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Walid Cheffi, Chrisovaladis Malesios and Prasanta Kumar Dey
Krishnendu Saha, Chrisovaladis Malesios, Soumyadeb Chowdhury and Prasanta Kumar Dey
There is a critical gap in assessing how institutional voids affect SMEs' growth, investment commitment and reputation. The purpose of this paper is to explain how…
There is a critical gap in assessing how institutional voids affect SMEs' growth, investment commitment and reputation. The purpose of this paper is to explain how institutional void affects these three dimensions of SME performance; and to develop an institutional void-SME performance framework that can be applied for strategising, resourcing and competency acquisition for better performance.
The study used the Enterprise Survey Data of the World Bank, consisting of 118,763 firms from 140 countries. The structural equation modelling (SEM) is used to analyse the data, validate our analytical model and investigate the imposed theoretical claims of causality as indicated by specific research questions through correlation/covariation between the constructs of institutional void and SME performance.
Evidence suggests that there is a strong positive correlation between formal institutional infrastructure (independent variable) and SMEs' reputation (dependent variable). Among the institutional sub-constructs, tax administration, business licensing and permits, access to a bigger market and skilled labour and informal competition are significant for the SME performance constructs. We find similar results while comparing SMEs with large businesses.
The institutional void-SME performance framework developed from our findings will allow SMEs to manage institutional voids affecting their performance. The analytical framework can also be the foundation for future empirical research.
The originality of the study is embedded in its investigation of SMEs' investment commitment and reputation in relation to institutional voids. The latent relationship between the sub-constructs of institutional voids and SME performance adds new knowledge to the dynamic relationship between institutions and firm performance.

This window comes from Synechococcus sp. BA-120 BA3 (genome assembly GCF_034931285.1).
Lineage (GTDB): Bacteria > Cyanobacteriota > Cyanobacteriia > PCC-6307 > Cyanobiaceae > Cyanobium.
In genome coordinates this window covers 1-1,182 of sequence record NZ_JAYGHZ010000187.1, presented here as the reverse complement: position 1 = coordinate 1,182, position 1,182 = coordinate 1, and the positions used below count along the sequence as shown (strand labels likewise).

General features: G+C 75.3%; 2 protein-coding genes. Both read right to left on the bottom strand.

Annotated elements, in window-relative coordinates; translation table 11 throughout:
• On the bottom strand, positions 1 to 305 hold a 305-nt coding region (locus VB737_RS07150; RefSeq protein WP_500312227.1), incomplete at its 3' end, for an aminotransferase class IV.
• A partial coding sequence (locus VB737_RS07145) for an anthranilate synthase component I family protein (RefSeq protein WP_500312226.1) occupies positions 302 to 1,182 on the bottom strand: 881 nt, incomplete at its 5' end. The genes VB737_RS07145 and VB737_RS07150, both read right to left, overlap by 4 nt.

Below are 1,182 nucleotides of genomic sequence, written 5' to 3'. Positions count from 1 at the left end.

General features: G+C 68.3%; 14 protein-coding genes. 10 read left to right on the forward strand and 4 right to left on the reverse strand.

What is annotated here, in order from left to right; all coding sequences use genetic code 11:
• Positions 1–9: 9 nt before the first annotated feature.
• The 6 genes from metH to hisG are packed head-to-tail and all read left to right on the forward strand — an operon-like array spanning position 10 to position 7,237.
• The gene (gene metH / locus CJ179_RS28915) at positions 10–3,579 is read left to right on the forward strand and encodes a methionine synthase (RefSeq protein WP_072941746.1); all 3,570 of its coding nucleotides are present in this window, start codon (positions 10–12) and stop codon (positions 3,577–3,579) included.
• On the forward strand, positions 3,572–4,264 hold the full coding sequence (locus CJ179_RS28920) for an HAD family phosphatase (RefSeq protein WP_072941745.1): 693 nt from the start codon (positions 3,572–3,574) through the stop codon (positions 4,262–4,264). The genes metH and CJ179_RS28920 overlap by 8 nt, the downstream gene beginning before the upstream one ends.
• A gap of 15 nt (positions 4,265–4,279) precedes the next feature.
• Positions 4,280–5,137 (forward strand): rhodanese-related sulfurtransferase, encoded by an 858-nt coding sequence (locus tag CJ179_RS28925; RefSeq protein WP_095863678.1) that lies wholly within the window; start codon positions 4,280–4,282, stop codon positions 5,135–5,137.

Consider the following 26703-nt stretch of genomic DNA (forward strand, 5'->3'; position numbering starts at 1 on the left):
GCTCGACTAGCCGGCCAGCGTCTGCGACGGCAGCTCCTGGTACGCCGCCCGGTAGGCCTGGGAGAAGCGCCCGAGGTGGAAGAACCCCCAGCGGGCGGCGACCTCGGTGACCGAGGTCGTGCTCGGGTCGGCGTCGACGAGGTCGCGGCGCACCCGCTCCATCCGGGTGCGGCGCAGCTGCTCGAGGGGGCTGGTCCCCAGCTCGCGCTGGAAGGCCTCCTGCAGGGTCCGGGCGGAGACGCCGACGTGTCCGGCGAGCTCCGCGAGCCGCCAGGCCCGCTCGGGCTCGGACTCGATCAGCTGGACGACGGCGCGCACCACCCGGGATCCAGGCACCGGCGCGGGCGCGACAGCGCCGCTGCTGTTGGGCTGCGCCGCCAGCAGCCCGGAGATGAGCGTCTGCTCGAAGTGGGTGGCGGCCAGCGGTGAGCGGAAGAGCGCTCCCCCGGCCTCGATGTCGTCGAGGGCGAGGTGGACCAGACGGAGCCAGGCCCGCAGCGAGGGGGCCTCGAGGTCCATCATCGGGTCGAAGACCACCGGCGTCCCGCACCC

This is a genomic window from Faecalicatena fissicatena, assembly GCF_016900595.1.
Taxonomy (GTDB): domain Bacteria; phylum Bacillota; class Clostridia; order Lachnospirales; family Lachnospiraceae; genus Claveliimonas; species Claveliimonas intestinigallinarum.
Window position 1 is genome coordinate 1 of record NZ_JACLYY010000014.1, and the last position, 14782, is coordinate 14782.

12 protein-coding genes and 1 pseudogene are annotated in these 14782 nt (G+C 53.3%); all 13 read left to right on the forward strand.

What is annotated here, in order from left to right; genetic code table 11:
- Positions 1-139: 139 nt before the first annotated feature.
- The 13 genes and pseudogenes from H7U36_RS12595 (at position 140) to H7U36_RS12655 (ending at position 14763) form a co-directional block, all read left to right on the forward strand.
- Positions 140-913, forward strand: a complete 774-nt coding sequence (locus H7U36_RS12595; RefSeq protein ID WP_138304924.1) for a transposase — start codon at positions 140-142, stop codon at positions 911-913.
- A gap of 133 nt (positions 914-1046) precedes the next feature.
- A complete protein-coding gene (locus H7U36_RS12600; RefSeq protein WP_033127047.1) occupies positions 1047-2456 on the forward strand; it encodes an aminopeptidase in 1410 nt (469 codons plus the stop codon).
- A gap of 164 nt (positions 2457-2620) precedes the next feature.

Antonis Skouloudis, George J. Avlonitis, Chrisovaladis Malesios and Konstantinos Evangelinos
The purpose of this paper is to inform the business management literature that focuses on the perceptions of business professionals towards the multidimensional and highly…
The purpose of this paper is to inform the business management literature that focuses on the perceptions of business professionals towards the multidimensional and highly complex concept of corporate social responsibility (CSR).
This study is based on a sample of 118 Greek business executives/middle managers having different functional positions. A questionnaire based on the works of Quazi and O’Brien (2000) and Welford et al. (2007) was designed and used for data collection.
Key findings denote occupational health and safety, benign environmental management as well as responsible production methods as the top CSR priorities. Two different CSR viewpoints emerged from the factor analysis reflecting a pragmatic and a more socially responsive interpretation of corporate responsibility. Cluster analysis confirmed such contrasting perspectives allowing the partition of data in distinctive groups according to the relative inclination on either of the identified viewpoints. Similarity measures obtained from cluster analysis also verified the different CSR positions.
The paper explores CSR perceptions, as predictor factors of CSR performance, in three different groups of Greek business professionals. It contributes to the literature of CSR perspectives from South-East European countries where there is a distinct lack of empirical studies on managerial attitudes.